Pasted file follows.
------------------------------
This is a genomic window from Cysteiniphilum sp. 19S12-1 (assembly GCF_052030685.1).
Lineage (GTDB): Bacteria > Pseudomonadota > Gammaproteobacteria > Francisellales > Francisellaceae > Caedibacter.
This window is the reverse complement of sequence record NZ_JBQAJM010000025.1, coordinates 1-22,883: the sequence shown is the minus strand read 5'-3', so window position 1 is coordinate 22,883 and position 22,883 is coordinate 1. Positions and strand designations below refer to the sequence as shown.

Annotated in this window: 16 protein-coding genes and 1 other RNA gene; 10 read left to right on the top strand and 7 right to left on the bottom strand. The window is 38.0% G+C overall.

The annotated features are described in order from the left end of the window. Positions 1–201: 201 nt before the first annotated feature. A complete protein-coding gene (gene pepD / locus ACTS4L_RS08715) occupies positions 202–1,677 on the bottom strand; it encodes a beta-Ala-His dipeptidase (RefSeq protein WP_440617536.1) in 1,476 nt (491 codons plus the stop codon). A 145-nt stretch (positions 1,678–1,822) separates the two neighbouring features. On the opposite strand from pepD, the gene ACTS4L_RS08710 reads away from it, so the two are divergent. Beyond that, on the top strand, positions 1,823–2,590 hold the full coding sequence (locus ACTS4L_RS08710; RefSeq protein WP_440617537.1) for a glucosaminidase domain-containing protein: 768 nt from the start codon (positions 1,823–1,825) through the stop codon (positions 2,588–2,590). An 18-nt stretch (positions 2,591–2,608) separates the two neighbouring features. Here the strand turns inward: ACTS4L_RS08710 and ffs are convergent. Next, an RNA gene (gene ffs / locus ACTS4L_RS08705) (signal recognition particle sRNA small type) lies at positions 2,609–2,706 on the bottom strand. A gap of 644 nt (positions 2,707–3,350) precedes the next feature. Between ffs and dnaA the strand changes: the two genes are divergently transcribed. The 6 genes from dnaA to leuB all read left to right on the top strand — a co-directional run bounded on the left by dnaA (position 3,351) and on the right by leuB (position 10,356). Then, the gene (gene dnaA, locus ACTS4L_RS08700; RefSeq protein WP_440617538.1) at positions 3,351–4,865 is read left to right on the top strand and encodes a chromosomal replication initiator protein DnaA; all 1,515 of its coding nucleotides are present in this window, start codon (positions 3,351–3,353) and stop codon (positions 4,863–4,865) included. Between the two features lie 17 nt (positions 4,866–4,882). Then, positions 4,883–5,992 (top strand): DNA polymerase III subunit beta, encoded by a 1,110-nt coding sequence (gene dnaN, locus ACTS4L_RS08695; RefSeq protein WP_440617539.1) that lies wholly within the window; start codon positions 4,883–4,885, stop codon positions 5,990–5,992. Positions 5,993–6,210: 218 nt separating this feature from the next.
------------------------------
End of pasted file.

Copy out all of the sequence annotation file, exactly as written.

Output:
This is a genomic window from Cysteiniphilum sp. 19S12-1 (assembly GCF_052030685.1).
Lineage (GTDB): Bacteria > Pseudomonadota > Gammaproteobacteria > Francisellales > Francisellaceae > Caedibacter.
This window is the reverse complement of sequence record NZ_JBQAJM010000025.1, coordinates 1-22,883: the sequence shown is the minus strand read 5'-3', so window position 1 is coordinate 22,883 and position 22,883 is coordinate 1. Positions and strand designations below refer to the sequence as shown.

Annotated in this window: 16 protein-coding genes and 1 other RNA gene; 10 read left to right on the top strand and 7 right to left on the bottom strand. The window is 38.0% G+C overall.

The annotated features are described in order from the left end of the window. Positions 1–201: 201 nt before the first annotated feature. A complete protein-coding gene (gene pepD / locus ACTS4L_RS08715) occupies positions 202–1,677 on the bottom strand; it encodes a beta-Ala-His dipeptidase (RefSeq protein WP_440617536.1) in 1,476 nt (491 codons plus the stop codon). A 145-nt stretch (positions 1,678–1,822) separates the two neighbouring features. On the opposite strand from pepD, the gene ACTS4L_RS08710 reads away from it, so the two are divergent. Beyond that, on the top strand, positions 1,823–2,590 hold the full coding sequence (locus ACTS4L_RS08710; RefSeq protein WP_440617537.1) for a glucosaminidase domain-containing protein: 768 nt from the start codon (positions 1,823–1,825) through the stop codon (positions 2,588–2,590). An 18-nt stretch (positions 2,591–2,608) separates the two neighbouring features. Here the strand turns inward: ACTS4L_RS08710 and ffs are convergent. Next, an RNA gene (gene ffs / locus ACTS4L_RS08705) (signal recognition particle sRNA small type) lies at positions 2,609–2,706 on the bottom strand. A gap of 644 nt (positions 2,707–3,350) precedes the next feature. Between ffs and dnaA the strand changes: the two genes are divergently transcribed. The 6 genes from dnaA to leuB all read left to right on the top strand — a co-directional run bounded on the left by dnaA (position 3,351) and on the right by leuB (position 10,356). Then, the gene (gene dnaA, locus ACTS4L_RS08700; RefSeq protein WP_440617538.1) at positions 3,351–4,865 is read left to right on the top strand and encodes a chromosomal replication initiator protein DnaA; all 1,515 of its coding nucleotides are present in this window, start codon (positions 3,351–3,353) and stop codon (positions 4,863–4,865) included. Between the two features lie 17 nt (positions 4,866–4,882). Then, positions 4,883–5,992 (top strand): DNA polymerase III subunit beta, encoded by a 1,110-nt coding sequence (gene dnaN, locus ACTS4L_RS08695; RefSeq protein WP_440617539.1) that lies wholly within the window; start codon positions 4,883–4,885, stop codon positions 5,990–5,992. Positions 5,993–6,210: 218 nt separating this feature from the next.